When creating your message body, you can tell Python to treat part of the message string as the subject and the rest as the message body by separating the string with newlines, as in the following code snippet:

message = """\
Subject: Hello from Python!

This message was sent from my Python application!"""

Sending an HTML Message Body

Sending a simple text string message is one thing, but it doesn't allow you a lot of flexibility in how your email is displayed. For that, you need to use HTML to format the message body.

Fortunately, Python has a very handy email module that lets us include HTML and other fancy formatting like bold and italic text in our message bodies. However, since some people prefer plain text emails for security reasons, and some email clients don't display HTML, you need to include a plain text fallback.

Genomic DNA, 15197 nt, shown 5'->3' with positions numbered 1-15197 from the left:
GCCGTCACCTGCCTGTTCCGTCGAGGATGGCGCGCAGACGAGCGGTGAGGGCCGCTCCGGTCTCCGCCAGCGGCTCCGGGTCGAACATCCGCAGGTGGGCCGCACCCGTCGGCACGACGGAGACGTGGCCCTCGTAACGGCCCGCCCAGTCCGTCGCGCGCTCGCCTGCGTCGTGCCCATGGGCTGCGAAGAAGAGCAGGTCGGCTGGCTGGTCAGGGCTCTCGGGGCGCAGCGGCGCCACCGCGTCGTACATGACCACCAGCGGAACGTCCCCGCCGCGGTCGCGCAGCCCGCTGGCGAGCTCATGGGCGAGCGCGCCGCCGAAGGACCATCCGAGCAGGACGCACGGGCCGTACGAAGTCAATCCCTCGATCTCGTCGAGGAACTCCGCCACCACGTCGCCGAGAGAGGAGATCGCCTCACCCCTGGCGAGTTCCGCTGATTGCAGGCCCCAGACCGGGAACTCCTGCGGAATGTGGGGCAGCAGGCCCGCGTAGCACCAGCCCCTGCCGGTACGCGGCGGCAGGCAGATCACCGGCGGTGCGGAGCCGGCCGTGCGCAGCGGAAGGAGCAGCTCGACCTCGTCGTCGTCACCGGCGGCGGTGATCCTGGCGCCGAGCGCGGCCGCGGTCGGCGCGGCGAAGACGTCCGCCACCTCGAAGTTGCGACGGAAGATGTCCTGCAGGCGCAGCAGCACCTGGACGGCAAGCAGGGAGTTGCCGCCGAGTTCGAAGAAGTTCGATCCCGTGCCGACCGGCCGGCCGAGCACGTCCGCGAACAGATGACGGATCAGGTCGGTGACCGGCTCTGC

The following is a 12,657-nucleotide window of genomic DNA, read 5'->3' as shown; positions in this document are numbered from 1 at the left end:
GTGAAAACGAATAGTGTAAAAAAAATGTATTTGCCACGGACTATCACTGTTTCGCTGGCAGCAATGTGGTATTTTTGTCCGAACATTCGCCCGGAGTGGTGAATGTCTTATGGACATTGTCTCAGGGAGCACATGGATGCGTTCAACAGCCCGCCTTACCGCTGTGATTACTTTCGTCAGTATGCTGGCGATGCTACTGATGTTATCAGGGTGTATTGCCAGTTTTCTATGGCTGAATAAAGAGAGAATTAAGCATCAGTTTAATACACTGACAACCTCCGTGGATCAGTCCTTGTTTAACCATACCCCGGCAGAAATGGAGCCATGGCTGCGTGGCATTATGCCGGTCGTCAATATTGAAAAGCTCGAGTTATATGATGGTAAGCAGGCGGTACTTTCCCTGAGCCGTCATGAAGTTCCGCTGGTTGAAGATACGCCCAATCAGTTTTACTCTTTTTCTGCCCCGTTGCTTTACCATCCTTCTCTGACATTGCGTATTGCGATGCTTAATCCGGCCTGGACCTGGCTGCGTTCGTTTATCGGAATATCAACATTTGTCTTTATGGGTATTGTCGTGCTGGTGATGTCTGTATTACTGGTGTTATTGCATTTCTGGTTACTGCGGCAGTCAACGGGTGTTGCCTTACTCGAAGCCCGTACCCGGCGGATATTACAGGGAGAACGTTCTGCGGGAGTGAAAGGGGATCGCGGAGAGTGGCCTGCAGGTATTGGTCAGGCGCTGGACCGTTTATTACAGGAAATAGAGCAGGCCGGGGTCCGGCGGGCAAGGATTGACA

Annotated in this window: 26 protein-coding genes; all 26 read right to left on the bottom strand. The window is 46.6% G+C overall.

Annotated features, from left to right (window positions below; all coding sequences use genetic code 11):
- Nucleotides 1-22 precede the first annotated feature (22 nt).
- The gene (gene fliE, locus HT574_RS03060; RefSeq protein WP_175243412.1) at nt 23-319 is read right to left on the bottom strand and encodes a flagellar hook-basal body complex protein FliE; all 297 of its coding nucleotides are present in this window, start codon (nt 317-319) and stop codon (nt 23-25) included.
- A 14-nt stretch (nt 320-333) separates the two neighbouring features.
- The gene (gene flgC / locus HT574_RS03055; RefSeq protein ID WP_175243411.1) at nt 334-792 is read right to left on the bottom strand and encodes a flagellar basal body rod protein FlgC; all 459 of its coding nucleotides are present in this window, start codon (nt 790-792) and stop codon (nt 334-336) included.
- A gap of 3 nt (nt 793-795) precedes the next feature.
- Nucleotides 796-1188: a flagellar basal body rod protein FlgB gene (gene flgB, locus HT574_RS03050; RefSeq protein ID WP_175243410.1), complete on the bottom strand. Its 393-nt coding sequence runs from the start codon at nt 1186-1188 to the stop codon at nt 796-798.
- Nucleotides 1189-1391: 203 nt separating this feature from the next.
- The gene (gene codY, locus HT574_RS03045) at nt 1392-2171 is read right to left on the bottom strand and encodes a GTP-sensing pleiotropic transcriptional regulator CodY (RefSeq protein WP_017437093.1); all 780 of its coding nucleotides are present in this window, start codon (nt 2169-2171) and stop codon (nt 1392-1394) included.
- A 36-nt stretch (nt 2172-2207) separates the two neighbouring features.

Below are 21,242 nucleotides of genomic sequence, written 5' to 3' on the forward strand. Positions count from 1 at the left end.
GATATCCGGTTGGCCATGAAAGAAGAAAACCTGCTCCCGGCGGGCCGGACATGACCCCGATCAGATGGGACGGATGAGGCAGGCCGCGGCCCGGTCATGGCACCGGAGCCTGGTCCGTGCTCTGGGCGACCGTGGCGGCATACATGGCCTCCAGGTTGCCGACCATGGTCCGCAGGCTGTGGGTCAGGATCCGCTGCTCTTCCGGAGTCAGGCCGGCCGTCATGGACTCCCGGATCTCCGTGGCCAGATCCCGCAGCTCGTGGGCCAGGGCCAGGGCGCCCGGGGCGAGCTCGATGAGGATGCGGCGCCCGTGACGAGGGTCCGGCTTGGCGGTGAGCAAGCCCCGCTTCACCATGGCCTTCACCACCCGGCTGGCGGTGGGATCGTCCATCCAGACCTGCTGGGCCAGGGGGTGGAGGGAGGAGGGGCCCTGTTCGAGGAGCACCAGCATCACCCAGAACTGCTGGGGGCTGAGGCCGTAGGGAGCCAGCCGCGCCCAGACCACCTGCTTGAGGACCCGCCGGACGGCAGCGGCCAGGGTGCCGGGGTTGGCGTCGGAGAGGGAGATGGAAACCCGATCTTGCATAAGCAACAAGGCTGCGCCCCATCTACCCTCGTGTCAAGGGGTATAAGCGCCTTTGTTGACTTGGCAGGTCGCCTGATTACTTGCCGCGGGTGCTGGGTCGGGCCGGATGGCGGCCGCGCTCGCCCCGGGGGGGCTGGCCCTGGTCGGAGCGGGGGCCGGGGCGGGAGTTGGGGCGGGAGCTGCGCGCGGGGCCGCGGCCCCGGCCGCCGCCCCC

For this, we use the MIME standard (Multipurpose Internet Mail Extensions.) This lets us send a multipart email with both HTML and plain text versions.

We can use the email.mime.text and email.mime.multipart functions to do this.

import smtplib, ssl
from email.mime.text import MIMEText
from email.mime.multipart import MIMEMultipart

sender_address = ""
receiver_address = ""
password = input("Your email password")

message = MIMEMultipart("")
message["Subject"] = "Hello from Python!"
message["From"] = sender_address
message["To"] = receiver_address

# Create the plain-text version of your message
text = """\
I'm sending you a test email because I'm learning how to send email with Python!"""

# Create the HTML version of your message